Fuel price adjustments come to Karachi

The Karachi electricity consumers will finally be waking up to the reality of the thing called monthly ‘fuel charges adjustment’. Nepra, the other day announced the schedule for collecting FCA from K-Electric consumers for three years starting from July 2016 to June 2019. The said collection has been broken in parts so as to lessen the burden at once – and will be collected over next nine months starting January 2020.

So the FCA averages Rs1.32 per month to be collected over nine months. The average comes down to Rs0.33 per unit, when spread over 36 months, on which it is actually based. Surely, 33 paisas per unit spread over three years just sounds better than four times more to be collected in nine months. FCA, mind you, spares none other than those using under 50 units. In fact, it is designed such that in case of negative adjustment, it excludes those consuming up to 300 units. Thankfully for the consumers, there are not any negative adjustments in the collection schedule.

The total impact tin monetary terms would be around Rs17-18 billion, based on recent consumption trends for the months in question. The KE unit consumption should range between 13 to 14 billion units in the nine months beginning January 2020. It remains unclear how the new FCAs arising after June 2019 will be dealt with. Ideally, this should be an automatic adjustment, but then, things have been far from ideal in terms of power tariffs. The arrangement with the IMF does talk about streamlining and automating the entire process of tariff notification, FPAs and tariff delays – and KE should well be part of the plan, given it receives tariff differential subsidy in excess of rS50 billion every year, from the federal kitty.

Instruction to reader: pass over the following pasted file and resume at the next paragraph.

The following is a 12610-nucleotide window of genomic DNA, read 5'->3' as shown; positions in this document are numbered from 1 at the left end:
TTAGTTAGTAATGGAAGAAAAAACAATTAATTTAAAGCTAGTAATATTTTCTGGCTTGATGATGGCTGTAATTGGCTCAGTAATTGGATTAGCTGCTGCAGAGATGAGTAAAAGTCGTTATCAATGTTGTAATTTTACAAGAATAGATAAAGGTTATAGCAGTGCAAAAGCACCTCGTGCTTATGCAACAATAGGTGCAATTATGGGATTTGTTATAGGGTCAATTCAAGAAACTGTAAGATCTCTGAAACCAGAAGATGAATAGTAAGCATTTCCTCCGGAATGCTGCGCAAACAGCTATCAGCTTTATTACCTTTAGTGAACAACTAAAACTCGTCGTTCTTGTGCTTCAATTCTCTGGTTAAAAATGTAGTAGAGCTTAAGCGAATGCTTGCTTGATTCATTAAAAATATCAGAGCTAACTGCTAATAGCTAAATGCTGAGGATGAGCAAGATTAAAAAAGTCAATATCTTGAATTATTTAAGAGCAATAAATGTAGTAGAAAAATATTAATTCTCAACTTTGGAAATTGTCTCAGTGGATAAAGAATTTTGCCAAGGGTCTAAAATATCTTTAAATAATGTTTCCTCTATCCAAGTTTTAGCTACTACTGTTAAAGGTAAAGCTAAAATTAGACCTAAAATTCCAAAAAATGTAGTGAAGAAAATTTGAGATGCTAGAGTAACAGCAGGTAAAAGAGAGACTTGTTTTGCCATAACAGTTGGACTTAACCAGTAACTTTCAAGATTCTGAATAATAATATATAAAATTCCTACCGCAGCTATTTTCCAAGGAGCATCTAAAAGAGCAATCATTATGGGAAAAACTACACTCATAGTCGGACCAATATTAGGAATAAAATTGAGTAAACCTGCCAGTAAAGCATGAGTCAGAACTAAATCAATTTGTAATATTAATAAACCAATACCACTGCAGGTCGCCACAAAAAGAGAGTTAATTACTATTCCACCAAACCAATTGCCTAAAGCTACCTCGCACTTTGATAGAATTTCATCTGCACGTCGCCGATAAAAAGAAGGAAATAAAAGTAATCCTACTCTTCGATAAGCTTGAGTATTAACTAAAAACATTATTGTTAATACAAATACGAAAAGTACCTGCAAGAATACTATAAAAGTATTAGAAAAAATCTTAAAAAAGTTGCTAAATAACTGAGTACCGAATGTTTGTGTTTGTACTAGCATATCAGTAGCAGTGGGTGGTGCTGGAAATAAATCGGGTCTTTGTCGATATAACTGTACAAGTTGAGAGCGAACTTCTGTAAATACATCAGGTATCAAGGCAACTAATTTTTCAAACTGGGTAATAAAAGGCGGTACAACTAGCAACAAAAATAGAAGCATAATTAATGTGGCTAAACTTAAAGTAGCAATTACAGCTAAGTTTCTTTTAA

What should be of concern to Nepra and those doling out cash subsidy year after year in the name of inter disco tariff differential, is the visible difference between the monthly adjustments of KE with those at state-owned discos. The 36 months from July 2016 give a sum of Rs11.87 per unit to be adjusted – which accounts for instances of negative adjustment. The FPA amount for state-owned discos during the same period stands at negative Rs28 per unit. This goes on to show how KE has lagged well behind the curve in terms of improving the power generation fuel mix, and that puts an unwanted burden on the paying public and the government which bears the subsidy.

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